By Dillon S. Tatum,

Book cover of Liberalism and Transformation: The Global Politics of Violence and Intervention

What is my book about?

Liberalism and Transformation is the first scholarly work that explores the historical, philosophical, and intellectual development of global liberalism since the nineteenth century in the context of the deployment of violence, force, and intervention. Using an approach that includes interpretive and contextual analysis of texts from writers, philosophers, and policy-makers across nearly two centuries, as well as historiographical and historical analysis of archival documents (some of which have been recently declassified) and other media.

Liberalism and Transformation narrates the messy history of emancipatory liberalism and its engagement with issues of war and peace. The book contributes to both a rethinking of liberal democracy and its relationship to world politics, as well as the effects of liberal internationalism on global processes.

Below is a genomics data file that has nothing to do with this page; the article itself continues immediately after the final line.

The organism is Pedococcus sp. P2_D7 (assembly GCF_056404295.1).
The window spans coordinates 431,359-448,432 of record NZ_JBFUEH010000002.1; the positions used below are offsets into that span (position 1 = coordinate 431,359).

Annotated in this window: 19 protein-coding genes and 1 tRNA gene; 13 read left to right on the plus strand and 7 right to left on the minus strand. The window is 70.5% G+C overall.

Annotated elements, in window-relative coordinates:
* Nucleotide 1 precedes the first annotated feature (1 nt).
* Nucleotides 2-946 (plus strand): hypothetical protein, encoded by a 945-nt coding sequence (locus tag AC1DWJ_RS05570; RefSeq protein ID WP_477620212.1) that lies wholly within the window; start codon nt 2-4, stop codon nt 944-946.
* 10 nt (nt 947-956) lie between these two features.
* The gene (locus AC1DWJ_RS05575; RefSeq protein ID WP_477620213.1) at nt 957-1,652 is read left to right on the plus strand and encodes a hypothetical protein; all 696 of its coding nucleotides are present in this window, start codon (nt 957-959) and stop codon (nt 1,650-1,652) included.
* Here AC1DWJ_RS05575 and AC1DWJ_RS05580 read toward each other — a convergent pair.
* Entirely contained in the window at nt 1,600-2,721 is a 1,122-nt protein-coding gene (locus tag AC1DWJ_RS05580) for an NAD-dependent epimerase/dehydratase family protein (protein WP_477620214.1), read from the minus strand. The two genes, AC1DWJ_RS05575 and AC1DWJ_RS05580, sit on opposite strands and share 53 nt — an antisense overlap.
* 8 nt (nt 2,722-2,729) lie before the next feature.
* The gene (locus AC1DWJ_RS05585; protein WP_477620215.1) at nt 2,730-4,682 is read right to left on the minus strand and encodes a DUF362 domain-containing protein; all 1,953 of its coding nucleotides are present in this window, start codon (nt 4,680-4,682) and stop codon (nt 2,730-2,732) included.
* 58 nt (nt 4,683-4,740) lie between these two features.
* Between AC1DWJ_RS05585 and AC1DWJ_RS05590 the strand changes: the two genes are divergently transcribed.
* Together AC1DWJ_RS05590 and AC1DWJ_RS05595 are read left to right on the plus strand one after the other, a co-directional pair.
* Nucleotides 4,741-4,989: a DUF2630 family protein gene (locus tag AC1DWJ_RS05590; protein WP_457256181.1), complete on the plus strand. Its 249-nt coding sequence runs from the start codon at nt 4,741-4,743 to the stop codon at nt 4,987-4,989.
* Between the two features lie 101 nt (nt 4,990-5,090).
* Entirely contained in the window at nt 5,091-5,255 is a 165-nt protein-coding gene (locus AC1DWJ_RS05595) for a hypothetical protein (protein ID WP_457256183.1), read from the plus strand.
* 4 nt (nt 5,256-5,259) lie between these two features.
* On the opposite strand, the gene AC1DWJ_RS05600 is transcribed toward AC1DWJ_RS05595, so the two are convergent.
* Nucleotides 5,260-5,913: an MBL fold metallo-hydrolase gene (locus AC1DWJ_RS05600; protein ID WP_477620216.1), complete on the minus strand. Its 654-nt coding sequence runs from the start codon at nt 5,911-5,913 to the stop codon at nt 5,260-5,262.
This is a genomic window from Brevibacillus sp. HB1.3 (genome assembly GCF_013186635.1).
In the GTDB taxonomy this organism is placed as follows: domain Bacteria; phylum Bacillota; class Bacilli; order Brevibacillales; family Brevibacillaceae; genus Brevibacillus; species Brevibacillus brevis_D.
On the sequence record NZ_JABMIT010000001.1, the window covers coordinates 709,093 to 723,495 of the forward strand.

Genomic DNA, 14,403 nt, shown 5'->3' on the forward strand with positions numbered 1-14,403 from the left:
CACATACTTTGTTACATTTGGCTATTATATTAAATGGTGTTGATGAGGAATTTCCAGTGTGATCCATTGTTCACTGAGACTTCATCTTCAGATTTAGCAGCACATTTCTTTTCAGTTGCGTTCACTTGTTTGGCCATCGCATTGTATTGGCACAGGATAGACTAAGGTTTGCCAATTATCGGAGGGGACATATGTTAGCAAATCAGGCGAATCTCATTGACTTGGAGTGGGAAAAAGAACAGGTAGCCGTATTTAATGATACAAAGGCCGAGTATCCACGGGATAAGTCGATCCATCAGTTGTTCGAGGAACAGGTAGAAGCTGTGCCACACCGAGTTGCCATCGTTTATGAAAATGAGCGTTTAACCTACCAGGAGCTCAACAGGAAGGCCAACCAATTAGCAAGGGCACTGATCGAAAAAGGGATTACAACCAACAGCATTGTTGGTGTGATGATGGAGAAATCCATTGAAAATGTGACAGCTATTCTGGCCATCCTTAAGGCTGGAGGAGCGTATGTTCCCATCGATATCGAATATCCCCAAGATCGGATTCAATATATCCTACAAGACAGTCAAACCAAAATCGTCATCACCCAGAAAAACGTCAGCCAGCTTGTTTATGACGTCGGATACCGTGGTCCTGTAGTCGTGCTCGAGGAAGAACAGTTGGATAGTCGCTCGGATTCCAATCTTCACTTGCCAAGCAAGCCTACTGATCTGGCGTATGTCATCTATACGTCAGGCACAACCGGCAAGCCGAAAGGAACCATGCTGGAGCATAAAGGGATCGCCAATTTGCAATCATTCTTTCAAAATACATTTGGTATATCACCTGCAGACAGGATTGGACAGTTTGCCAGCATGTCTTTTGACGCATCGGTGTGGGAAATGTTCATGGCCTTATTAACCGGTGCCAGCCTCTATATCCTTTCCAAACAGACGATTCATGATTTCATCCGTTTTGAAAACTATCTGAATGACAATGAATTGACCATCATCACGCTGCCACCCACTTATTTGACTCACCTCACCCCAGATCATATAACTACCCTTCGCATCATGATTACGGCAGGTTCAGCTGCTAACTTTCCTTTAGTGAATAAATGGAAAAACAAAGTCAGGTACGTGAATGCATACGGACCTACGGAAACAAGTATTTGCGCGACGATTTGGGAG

Strangers in Their Own Land

By Arlie Russell Hochschild,

Book cover of Strangers in Their Own Land: Anger and Mourning on the American Right

Hochschild provides a textured and personalized account of Tea Party-supporting men and women whom she got to know in the bayou area of Louisiana in the 2010s. Her concept of the “deep story”—defined as a story that feels true even when it is factually incorrect—helped me to understand why people may believe the lies they absorb from the internet and other media. Her insights into how economic disruption drove these Americans toward a more abrasive form of politics also gels with my own historical understanding of fascist sympathies. In an era when many experts adopt a strident tone, I love Hochschild’s work for its genuine effort to understand.